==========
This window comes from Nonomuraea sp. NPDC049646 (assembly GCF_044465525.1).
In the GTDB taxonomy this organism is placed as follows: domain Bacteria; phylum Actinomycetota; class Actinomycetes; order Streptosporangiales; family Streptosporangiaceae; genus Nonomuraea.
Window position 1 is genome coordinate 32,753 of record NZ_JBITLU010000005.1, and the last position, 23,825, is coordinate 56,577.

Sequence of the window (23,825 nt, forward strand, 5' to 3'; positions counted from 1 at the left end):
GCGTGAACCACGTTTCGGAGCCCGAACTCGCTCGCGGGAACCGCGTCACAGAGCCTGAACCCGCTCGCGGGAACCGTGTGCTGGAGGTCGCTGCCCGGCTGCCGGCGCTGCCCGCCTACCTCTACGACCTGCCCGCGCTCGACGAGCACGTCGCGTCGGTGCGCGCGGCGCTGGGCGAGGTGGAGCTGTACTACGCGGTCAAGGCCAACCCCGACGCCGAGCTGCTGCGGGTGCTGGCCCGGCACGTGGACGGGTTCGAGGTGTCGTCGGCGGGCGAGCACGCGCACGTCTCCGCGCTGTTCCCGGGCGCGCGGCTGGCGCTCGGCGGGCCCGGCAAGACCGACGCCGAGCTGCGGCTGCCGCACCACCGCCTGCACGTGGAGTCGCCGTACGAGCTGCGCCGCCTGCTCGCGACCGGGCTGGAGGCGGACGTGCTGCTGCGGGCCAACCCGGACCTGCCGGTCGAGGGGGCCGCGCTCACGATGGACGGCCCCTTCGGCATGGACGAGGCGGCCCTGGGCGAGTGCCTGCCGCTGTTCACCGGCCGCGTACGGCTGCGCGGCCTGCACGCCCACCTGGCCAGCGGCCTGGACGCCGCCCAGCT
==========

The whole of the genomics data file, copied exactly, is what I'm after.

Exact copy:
This window comes from Nonomuraea sp. NPDC049646 (assembly GCF_044465525.1).
In the GTDB taxonomy this organism is placed as follows: domain Bacteria; phylum Actinomycetota; class Actinomycetes; order Streptosporangiales; family Streptosporangiaceae; genus Nonomuraea.
Window position 1 is genome coordinate 32,753 of record NZ_JBITLU010000005.1, and the last position, 23,825, is coordinate 56,577.

Sequence of the window (23,825 nt, forward strand, 5' to 3'; positions counted from 1 at the left end):
GCGTGAACCACGTTTCGGAGCCCGAACTCGCTCGCGGGAACCGCGTCACAGAGCCTGAACCCGCTCGCGGGAACCGTGTGCTGGAGGTCGCTGCCCGGCTGCCGGCGCTGCCCGCCTACCTCTACGACCTGCCCGCGCTCGACGAGCACGTCGCGTCGGTGCGCGCGGCGCTGGGCGAGGTGGAGCTGTACTACGCGGTCAAGGCCAACCCCGACGCCGAGCTGCTGCGGGTGCTGGCCCGGCACGTGGACGGGTTCGAGGTGTCGTCGGCGGGCGAGCACGCGCACGTCTCCGCGCTGTTCCCGGGCGCGCGGCTGGCGCTCGGCGGGCCCGGCAAGACCGACGCCGAGCTGCGGCTGCCGCACCACCGCCTGCACGTGGAGTCGCCGTACGAGCTGCGCCGCCTGCTCGCGACCGGGCTGGAGGCGGACGTGCTGCTGCGGGCCAACCCGGACCTGCCGGTCGAGGGGGCCGCGCTCACGATGGACGGCCCCTTCGGCATGGACGAGGCGGCCCTGGGCGAGTGCCTGCCGCTGTTCACCGGCCGCGTACGGCTGCGCGGCCTGCACGCCCACCTGGCCAGCGGCCTGGACGCCGCCCAGCT